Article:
MDM helps Vancity workers stop 'wrestling' with technology
Having selected Chicago-based Initiate just over a month ago, Vancity is in the process of laying the groundwork for a June 2009 deployment that will include Initiate Consumer for quick customer identification, Initiate Organization to help determine customer profitability, and Initiate Householding, which will link customer data by company name and member name.
Church said Vancity is also determining which customer data to collect in the Initiate MDM hub and which data to keep in its core systems. For example, it might be easier to leave a customer's account balance information in the core banking system rather than consolidate in an MDM hub.
"In this example, let me keep the account balance in my banking system for a couple reasons: It's really easy to get to my banking system, and it's really fast, so I can just go ask it at any time what the balance is," Church said.
"But in the cases where you don't have quick and ready access, like our credit card system, I may just get the account balances every night and put them into the hub. Again, it's about changing the behavior of our users and how they interact with our customers."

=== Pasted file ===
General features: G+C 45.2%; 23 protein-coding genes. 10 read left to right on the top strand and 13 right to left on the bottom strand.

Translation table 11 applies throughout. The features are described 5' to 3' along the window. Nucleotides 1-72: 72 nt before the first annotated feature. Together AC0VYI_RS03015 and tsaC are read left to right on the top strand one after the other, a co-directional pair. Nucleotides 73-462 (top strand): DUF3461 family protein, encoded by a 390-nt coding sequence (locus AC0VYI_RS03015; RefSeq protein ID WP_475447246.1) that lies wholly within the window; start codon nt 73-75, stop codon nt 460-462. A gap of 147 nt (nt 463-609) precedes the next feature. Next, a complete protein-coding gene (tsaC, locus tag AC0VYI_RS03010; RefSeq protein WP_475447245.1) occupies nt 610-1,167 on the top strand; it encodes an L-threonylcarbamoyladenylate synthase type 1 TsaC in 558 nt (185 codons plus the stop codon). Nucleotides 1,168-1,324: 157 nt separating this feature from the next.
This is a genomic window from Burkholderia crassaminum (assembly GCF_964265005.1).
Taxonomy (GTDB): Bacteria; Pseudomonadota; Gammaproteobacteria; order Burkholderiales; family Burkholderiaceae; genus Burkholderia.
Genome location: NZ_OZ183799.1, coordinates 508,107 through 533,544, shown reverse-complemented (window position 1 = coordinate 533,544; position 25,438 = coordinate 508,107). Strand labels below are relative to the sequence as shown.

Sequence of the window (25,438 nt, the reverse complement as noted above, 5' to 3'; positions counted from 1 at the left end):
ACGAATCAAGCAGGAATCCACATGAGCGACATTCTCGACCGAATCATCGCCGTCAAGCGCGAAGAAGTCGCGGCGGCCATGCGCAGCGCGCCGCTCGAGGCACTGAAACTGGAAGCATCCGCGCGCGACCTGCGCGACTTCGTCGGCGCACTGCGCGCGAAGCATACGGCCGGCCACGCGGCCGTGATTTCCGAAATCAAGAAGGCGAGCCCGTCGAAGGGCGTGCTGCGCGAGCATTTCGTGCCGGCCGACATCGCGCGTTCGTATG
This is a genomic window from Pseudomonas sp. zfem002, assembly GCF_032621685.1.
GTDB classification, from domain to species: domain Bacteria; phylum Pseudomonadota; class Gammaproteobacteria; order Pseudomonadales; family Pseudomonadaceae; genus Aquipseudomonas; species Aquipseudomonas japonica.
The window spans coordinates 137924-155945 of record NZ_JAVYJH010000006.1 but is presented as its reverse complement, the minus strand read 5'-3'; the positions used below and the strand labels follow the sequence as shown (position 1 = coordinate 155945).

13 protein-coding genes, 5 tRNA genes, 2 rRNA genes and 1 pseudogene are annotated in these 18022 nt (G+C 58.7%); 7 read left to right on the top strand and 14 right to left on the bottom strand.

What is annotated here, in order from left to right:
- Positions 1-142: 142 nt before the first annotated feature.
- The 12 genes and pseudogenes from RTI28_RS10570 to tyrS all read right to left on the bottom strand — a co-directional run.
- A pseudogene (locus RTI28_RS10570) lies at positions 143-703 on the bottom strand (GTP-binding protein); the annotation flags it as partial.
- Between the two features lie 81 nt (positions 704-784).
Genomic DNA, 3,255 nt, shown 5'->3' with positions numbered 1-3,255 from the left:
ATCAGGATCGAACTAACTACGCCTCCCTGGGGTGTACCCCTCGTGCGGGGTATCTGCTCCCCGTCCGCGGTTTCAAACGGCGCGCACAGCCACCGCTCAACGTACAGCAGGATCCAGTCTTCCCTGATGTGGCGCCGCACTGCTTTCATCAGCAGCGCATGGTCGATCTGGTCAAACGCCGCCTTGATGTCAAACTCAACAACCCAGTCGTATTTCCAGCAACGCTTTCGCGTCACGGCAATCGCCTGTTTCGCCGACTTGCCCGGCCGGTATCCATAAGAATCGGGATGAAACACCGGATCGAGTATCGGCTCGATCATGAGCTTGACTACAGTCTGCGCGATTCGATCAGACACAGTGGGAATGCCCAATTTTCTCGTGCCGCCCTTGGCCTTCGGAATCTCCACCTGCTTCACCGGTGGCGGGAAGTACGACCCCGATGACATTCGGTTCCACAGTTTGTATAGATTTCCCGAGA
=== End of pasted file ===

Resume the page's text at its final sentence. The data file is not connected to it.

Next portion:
When complete, the Initiate MDM hub will collect customer data from seven of Vancity's 12+ disparate data sources, cleanse it, consolidate it, then make customer profiles available for Vancity employees through a homegrown customer resource management (CRM) application. Church said that the application will also be able to access data not in the hub -- account balances, for example -- giving Vancity workers a 360-degree view of the customer.
"We want to be able to spend more time with our customers providing advice, gaining their trust and offering services that are really meaningful to them," Church said. "This [will allow] them to stop wrestling with the technology and have accurate information with which to make good business decisions, and [it will] improve the way we interact with our customers."